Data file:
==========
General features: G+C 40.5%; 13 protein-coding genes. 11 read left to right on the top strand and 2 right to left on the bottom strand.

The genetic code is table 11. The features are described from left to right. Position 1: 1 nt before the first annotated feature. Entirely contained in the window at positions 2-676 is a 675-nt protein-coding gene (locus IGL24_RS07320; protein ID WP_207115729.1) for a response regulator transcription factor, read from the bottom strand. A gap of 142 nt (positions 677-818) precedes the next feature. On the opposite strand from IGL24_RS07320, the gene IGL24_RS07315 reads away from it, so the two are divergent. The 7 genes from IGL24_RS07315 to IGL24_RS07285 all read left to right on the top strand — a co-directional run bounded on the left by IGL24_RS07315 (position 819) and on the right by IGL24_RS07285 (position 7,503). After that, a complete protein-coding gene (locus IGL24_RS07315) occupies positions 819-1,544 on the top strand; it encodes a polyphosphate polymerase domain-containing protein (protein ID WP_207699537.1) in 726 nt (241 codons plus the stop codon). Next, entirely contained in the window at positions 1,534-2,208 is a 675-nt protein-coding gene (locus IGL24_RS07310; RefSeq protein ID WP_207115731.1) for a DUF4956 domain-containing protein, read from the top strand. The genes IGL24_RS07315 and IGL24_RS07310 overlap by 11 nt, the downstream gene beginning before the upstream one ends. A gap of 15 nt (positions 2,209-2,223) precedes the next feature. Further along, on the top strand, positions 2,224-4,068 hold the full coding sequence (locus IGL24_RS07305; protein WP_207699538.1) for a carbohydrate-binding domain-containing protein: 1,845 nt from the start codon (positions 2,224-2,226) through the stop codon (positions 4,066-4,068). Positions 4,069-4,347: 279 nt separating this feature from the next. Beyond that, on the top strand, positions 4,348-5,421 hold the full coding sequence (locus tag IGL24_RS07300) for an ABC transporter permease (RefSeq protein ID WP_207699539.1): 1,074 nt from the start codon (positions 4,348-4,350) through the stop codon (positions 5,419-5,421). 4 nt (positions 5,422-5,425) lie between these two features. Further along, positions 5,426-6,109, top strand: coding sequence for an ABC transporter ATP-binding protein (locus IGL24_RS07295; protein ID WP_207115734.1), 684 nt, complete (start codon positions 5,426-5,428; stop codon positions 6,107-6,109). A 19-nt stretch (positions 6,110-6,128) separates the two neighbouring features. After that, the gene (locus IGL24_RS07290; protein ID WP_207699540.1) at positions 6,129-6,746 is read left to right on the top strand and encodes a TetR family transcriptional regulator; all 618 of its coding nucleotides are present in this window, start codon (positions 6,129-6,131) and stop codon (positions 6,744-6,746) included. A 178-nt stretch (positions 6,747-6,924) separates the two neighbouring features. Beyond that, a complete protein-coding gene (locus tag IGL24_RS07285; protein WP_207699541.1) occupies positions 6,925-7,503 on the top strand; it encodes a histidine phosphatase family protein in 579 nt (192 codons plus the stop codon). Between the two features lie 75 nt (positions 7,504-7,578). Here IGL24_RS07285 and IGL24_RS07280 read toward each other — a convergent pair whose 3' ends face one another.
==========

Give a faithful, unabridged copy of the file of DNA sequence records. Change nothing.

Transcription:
General features: G+C 40.5%; 13 protein-coding genes. 11 read left to right on the top strand and 2 right to left on the bottom strand.

The genetic code is table 11. The features are described from left to right. Position 1: 1 nt before the first annotated feature. Entirely contained in the window at positions 2-676 is a 675-nt protein-coding gene (locus IGL24_RS07320; protein ID WP_207115729.1) for a response regulator transcription factor, read from the bottom strand. A gap of 142 nt (positions 677-818) precedes the next feature. On the opposite strand from IGL24_RS07320, the gene IGL24_RS07315 reads away from it, so the two are divergent. The 7 genes from IGL24_RS07315 to IGL24_RS07285 all read left to right on the top strand — a co-directional run bounded on the left by IGL24_RS07315 (position 819) and on the right by IGL24_RS07285 (position 7,503). After that, a complete protein-coding gene (locus IGL24_RS07315) occupies positions 819-1,544 on the top strand; it encodes a polyphosphate polymerase domain-containing protein (protein ID WP_207699537.1) in 726 nt (241 codons plus the stop codon). Next, entirely contained in the window at positions 1,534-2,208 is a 675-nt protein-coding gene (locus IGL24_RS07310; RefSeq protein ID WP_207115731.1) for a DUF4956 domain-containing protein, read from the top strand. The genes IGL24_RS07315 and IGL24_RS07310 overlap by 11 nt, the downstream gene beginning before the upstream one ends. A gap of 15 nt (positions 2,209-2,223) precedes the next feature. Further along, on the top strand, positions 2,224-4,068 hold the full coding sequence (locus IGL24_RS07305; protein WP_207699538.1) for a carbohydrate-binding domain-containing protein: 1,845 nt from the start codon (positions 2,224-2,226) through the stop codon (positions 4,066-4,068). Positions 4,069-4,347: 279 nt separating this feature from the next. Beyond that, on the top strand, positions 4,348-5,421 hold the full coding sequence (locus tag IGL24_RS07300) for an ABC transporter permease (RefSeq protein ID WP_207699539.1): 1,074 nt from the start codon (positions 4,348-4,350) through the stop codon (positions 5,419-5,421). 4 nt (positions 5,422-5,425) lie between these two features. Further along, positions 5,426-6,109, top strand: coding sequence for an ABC transporter ATP-binding protein (locus IGL24_RS07295; protein ID WP_207115734.1), 684 nt, complete (start codon positions 5,426-5,428; stop codon positions 6,107-6,109). A 19-nt stretch (positions 6,110-6,128) separates the two neighbouring features. After that, the gene (locus IGL24_RS07290; protein ID WP_207699540.1) at positions 6,129-6,746 is read left to right on the top strand and encodes a TetR family transcriptional regulator; all 618 of its coding nucleotides are present in this window, start codon (positions 6,129-6,131) and stop codon (positions 6,744-6,746) included. A 178-nt stretch (positions 6,747-6,924) separates the two neighbouring features. Beyond that, a complete protein-coding gene (locus tag IGL24_RS07285; protein WP_207699541.1) occupies positions 6,925-7,503 on the top strand; it encodes a histidine phosphatase family protein in 579 nt (192 codons plus the stop codon). Between the two features lie 75 nt (positions 7,504-7,578). Here IGL24_RS07285 and IGL24_RS07280 read toward each other — a convergent pair whose 3' ends face one another.